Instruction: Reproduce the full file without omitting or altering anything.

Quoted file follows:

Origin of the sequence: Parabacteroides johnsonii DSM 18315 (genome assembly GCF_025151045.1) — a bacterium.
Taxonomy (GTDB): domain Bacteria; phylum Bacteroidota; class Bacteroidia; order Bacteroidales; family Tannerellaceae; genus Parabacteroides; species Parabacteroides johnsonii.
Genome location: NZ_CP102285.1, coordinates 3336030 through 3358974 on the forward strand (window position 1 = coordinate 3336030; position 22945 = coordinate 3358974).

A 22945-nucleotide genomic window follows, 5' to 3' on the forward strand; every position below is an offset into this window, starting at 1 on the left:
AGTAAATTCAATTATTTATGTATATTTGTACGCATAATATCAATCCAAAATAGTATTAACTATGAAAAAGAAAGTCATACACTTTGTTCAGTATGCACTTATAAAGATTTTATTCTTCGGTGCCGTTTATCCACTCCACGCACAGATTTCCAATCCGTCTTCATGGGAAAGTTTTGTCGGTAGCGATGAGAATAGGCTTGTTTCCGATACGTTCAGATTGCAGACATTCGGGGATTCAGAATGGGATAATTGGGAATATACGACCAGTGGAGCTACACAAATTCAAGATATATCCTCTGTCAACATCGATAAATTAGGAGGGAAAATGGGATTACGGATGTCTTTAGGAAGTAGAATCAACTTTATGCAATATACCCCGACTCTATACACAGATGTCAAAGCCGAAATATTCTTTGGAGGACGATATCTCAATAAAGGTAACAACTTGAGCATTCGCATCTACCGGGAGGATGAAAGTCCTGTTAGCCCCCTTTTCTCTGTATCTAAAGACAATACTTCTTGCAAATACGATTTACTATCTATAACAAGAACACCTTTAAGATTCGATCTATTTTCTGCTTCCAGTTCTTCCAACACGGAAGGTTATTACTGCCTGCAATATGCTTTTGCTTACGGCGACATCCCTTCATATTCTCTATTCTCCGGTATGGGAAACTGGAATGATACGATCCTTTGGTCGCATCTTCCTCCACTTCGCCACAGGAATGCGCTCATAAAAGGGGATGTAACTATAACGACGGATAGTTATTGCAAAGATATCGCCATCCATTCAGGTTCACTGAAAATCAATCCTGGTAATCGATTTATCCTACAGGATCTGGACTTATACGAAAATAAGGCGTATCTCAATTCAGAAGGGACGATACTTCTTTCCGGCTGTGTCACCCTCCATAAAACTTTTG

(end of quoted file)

Origin of the sequence: Parabacteroides johnsonii DSM 18315 (genome assembly GCF_025151045.1) — a bacterium.
Taxonomy (GTDB): domain Bacteria; phylum Bacteroidota; class Bacteroidia; order Bacteroidales; family Tannerellaceae; genus Parabacteroides; species Parabacteroides johnsonii.
Genome location: NZ_CP102285.1, coordinates 3336030 through 3358974 on the forward strand (window position 1 = coordinate 3336030; position 22945 = coordinate 3358974).

A 22945-nucleotide genomic window follows, 5' to 3' on the forward strand; every position below is an offset into this window, starting at 1 on the left:
AGTAAATTCAATTATTTATGTATATTTGTACGCATAATATCAATCCAAAATAGTATTAACTATGAAAAAGAAAGTCATACACTTTGTTCAGTATGCACTTATAAAGATTTTATTCTTCGGTGCCGTTTATCCACTCCACGCACAGATTTCCAATCCGTCTTCATGGGAAAGTTTTGTCGGTAGCGATGAGAATAGGCTTGTTTCCGATACGTTCAGATTGCAGACATTCGGGGATTCAGAATGGGATAATTGGGAATATACGACCAGTGGAGCTACACAAATTCAAGATATATCCTCTGTCAACATCGATAAATTAGGAGGGAAAATGGGATTACGGATGTCTTTAGGAAGTAGAATCAACTTTATGCAATATACCCCGACTCTATACACAGATGTCAAAGCCGAAATATTCTTTGGAGGACGATATCTCAATAAAGGTAACAACTTGAGCATTCGCATCTACCGGGAGGATGAAAGTCCTGTTAGCCCCCTTTTCTCTGTATCTAAAGACAATACTTCTTGCAAATACGATTTACTATCTATAACAAGAACACCTTTAAGATTCGATCTATTTTCTGCTTCCAGTTCTTCCAACACGGAAGGTTATTACTGCCTGCAATATGCTTTTGCTTACGGCGACATCCCTTCATATTCTCTATTCTCCGGTATGGGAAACTGGAATGATACGATCCTTTGGTCGCATCTTCCTCCACTTCGCCACAGGAATGCGCTCATAAAAGGGGATGTAACTATAACGACGGATAGTTATTGCAAAGATATCGCCATCCATTCAGGTTCACTGAAAATCAATCCTGGTAATCGATTTATCCTACAGGATCTGGACTTATACGAAAATAAGGCGTATCTCAATTCAGAAGGGACGATACTTCTTTCCGGCTGTGTCACCCTCCATAAAACTTTTG